Thesis Info

Thesis Title
Presence, Immersion and the Panorama: a theoretical, technical and artistic investigation into the nature of presence and immersion in virtual reality.
Matthew McGinity
2nd Author
3rd Author
Doctor of Philosophy
Number of Pages
University of New South Wales
Thesis Supervisor
Ross Harley
Supervisor e-mail
r.harley AT
Other Supervisor(s)
Language(s) of Thesis
Department / Discipline
School of Media Arts / Computer Science
Languages Familiar to Author
English, French
URL where full thesis can be found
immersion, presence, virtual reality, perception, Actaeon, panorama
Abstract: 200-500 words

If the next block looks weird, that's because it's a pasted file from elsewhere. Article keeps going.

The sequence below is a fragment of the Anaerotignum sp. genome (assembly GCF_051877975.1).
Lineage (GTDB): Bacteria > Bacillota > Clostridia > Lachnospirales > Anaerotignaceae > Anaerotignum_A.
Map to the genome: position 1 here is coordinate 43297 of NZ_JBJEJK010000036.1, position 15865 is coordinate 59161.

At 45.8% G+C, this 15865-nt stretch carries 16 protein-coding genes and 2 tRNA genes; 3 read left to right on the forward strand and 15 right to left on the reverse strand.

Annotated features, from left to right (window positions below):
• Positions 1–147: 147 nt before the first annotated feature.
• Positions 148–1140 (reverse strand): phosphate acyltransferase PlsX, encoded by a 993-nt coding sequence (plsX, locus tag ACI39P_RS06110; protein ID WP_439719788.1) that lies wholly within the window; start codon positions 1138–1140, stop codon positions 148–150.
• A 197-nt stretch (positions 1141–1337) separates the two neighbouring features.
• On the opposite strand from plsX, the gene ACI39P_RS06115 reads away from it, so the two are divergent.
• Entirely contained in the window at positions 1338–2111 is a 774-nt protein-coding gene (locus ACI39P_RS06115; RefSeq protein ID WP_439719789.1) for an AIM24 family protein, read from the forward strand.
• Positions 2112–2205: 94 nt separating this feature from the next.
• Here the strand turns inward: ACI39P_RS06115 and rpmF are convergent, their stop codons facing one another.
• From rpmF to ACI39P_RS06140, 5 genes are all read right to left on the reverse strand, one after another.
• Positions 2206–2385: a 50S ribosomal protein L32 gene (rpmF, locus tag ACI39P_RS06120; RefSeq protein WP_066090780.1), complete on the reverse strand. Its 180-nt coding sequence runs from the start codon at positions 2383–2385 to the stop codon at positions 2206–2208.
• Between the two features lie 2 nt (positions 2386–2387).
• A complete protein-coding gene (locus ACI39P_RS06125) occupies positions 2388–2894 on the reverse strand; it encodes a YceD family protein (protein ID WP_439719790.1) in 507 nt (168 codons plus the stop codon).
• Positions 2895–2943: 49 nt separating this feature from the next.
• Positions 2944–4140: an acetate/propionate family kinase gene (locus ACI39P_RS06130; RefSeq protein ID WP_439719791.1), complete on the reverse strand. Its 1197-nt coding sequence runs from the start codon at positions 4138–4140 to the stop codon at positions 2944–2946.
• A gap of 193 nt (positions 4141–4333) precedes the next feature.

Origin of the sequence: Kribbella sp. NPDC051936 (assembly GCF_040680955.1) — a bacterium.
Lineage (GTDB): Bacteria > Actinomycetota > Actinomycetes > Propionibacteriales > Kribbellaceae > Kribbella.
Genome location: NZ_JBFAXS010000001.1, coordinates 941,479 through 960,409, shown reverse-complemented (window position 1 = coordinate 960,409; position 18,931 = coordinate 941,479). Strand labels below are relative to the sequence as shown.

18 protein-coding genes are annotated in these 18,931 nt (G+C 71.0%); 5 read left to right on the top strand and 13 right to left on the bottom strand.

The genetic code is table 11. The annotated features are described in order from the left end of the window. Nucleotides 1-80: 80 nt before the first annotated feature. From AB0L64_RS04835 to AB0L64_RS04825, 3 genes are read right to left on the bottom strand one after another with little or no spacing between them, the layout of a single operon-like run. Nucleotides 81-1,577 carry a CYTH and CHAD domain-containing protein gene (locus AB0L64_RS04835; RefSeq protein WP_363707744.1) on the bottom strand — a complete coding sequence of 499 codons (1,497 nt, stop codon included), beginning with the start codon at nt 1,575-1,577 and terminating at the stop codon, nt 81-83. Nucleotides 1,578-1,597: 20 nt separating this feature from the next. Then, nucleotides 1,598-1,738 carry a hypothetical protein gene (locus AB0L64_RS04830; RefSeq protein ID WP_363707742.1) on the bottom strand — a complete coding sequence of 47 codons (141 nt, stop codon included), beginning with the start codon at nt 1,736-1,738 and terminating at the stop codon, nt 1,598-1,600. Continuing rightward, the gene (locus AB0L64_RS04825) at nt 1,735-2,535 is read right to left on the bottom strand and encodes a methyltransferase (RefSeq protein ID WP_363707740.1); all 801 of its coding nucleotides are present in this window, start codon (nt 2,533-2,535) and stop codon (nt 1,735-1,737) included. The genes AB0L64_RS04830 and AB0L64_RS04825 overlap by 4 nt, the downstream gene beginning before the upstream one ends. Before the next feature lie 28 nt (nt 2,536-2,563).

Robert Barker's 1787 invention, the panorama, was conceived to make observers “feel as if really on the very spot." It was a form of 18th century virtual reality, an immersive apparatus designed explicitly to provoke "presence," or the sensation of "being there." Over the next two centuries, the panoramic form would be repeatedly invoked in the pursuit of presence. In this thesis, the relationship between the panorama, immersion and presence is explored through three bodies of work: a theoretical investigation of presence and immersion, a modern-day re-imagining of the panorama, and the creation of an immersive panoramic artwork. The concept of immersive mimesis is introduced to understand the assumptions and ramifications of the very idea that the "being there" we enjoy in the real world might be possible in a mediated experience. Drawing on J. J. Gibson's ecological approach to perception, presence is identified as active perception of a light field, a notion which is further refined to the act of creating and detecting invariant structures in multi-modal stimuli. This framing of presence is shown to provide a common basis for understanding the immersive roles of a variety of perceptual phenomena, including the 10 degrees of freedom of vision, ecological optics, stereoscopy, ego-motion, vection and perceptual rest-frames, binding of stimuli into singular percepts, cross-sensory enhancements and transfer, interaction and perception of causality and the destructive effect of the image when adopted as a surrogate for the light field. The second part involves the creation of a panoramic immersive theatre based not only on contemporary virtual reality techniques and technologies, but on the understanding of immersion and presence arrived at above. Four pivotal features distinguish it from its ancestors: omnistereoscopic imagery, spatial audio, real-time image generation and interactivity. Finally, in order to explore the immersive and aesthetic potential of this new incarnation of the panorama, a work of art is conceived. La Dispersion Du Fils, an algorithmic invocation of the tragedy of Actaeon, takes the form of a never-ending, never-repeating voyage through structures and landscapes constructed wholly from moving images and sound. In this work, all the elements of the theory of presence developed above are explored, demonstrating that contemporary presence theory can inform artistic creation and that the pursuit of an art of immersion can provide insight into the nature of presence.